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Sun, Apr. 15th, 2007, 06:10 pm

My Jargon

I seem to have ended up developing a specialized vocabulary for some of the ideas I keep referring back to. This is a little glossary of the terms I've been using repeatedly:

Muffins (original use)
A routine porn movie or a conventional-looking porn performer. The range of dirty movies I can rent at my local video shop is about as broad, compared to the range of possible sexually-explicit entertainment, as the range of muffins is compared to the range of all possible food. The world contains a huge range of sexy sorts of people and sexy sorts of sex, and yet the representation in porn has gone from painfully narrow to even narrower.

One of the reasons I find the muffin analogy useful is that it's a way of talking about the depressing narrowness of the genre as it currently exists without necessarily condemning the material itself or the people who enjoy it. You can like muffins just fine without wanting to subsist on a diet of nothing else for the rest of your life.

Procrusteanism (original use)
Procrustes, in Greek mythology, was a bandit who stretched his victims or cut off their feet so they would exactly fit his bed. There are two kinds of sexual Procrusteans. One finds that his sexuality is not in tune with his ideology, and tries, through force of will and self-reproach, to reshape himself to fit. The other kind devises an ideology that proves that his own peculiar sexuality is actually the correct one that everyone else should adopt as well.

The Archipelago of Desire (original use)
The notion that anyone has one sexual type, one ideal lover, does not match my experience of reality. The Archipelago is a name for the complex set of nodes of attraction that I think each of us has in our libidos. Labels, particularly for sexually orientation, can provide the illusion of order and obscure the complex outlines of these shapes, blurring out the fractally complex boundaries of what we actually find attractive.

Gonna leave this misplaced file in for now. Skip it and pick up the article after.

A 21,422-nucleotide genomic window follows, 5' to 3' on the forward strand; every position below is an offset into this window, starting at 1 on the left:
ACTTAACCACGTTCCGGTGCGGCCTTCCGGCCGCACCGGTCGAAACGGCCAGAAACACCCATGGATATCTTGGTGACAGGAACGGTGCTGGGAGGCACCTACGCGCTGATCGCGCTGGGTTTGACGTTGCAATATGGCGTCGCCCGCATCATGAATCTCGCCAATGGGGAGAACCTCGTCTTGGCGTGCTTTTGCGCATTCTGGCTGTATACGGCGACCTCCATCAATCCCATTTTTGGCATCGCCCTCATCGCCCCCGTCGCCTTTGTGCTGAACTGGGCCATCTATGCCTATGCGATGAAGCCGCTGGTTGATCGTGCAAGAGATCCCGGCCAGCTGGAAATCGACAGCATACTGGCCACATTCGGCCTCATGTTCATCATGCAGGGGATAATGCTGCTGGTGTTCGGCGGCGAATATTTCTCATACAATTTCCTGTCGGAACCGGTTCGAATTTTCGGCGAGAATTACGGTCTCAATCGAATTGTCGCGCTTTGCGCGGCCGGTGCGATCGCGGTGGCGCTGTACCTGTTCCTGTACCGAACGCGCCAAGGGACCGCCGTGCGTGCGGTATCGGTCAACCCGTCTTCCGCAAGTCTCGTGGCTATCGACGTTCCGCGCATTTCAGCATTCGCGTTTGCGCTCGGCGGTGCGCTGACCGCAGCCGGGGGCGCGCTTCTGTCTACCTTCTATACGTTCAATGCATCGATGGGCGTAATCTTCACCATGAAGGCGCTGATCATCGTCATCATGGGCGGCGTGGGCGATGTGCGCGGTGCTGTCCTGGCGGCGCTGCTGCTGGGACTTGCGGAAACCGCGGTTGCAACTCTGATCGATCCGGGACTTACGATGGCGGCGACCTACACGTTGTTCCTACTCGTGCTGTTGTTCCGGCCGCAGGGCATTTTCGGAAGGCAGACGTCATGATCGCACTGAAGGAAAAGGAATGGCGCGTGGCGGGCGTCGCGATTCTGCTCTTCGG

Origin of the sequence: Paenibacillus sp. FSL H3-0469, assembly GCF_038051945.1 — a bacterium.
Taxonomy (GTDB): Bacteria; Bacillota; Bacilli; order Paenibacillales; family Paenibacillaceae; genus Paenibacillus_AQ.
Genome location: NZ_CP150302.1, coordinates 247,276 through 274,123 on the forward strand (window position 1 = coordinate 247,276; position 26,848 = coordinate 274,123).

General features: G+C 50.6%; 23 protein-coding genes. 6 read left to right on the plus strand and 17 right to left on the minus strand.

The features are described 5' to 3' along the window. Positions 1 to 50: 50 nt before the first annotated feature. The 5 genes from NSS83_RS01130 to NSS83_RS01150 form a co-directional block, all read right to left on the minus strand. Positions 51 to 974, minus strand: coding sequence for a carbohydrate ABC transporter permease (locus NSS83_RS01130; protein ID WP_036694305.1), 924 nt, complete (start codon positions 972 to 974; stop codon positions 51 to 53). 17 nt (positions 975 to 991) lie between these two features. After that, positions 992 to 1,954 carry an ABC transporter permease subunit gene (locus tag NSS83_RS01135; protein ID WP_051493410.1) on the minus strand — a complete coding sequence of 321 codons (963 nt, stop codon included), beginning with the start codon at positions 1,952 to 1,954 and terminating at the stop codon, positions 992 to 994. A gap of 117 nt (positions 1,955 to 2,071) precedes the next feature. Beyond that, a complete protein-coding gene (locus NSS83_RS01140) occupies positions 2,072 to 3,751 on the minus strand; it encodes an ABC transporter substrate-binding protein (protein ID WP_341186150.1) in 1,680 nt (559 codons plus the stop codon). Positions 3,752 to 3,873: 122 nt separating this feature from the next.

Gravity Wells (original use)
Discussions of many topics, particularly on the net, can be drawn towards well-worn paths of rote agreement or reflexive opposition. This tendency often obscures fresher or more subtle approaches to the the subject, or consideration of related but distinct subjects. I call these more comfortable and familiar arguments gravity wells.

Tue, Apr. 17th, 2007 02:14 am (UTC)

My friend Nick Urfe wrote a great essay a few years ago about...well..a whole bunch of stuff, Nick being Nick. The big take-away for me, though, was this notion that the concept of 'squick' added a valuable ability to talk about personal aversions in a non-(or at least less-)judgemental way, which English was hitherto lacking.

Tue, Apr. 17th, 2007 02:49 am (UTC)

I didn't read the essay yet ( promise I will later!) but, I've been distressed to frequently see "squick" used in a patently *judgemental* way. Sometimes someone will start by saying "These are just my personal squicks" but soon others will chime in with "OMG! No. Just, no. Slash (or non-con fiction, or S & M, or RPS, or porn, or whatever...) IS EVIL."

It upsets me, since I agree with you that personal aversions are interesting, important, and worth discussing, but must be kept seperate from the concept of morality. Not that morality and squick cannot combine (for instance, most decent people are, justly, both morally AND viscerally repelled by actual rape) but that no one should think that a visceral antipathy to something is sufficient to prove it immoral (and, for that matter, no one should think that just because they're attracted to something, it must be ok...Perhaps fantasy is where a decent person can put their interest in things that they know to be morally wrong in RL...Just a random thought.)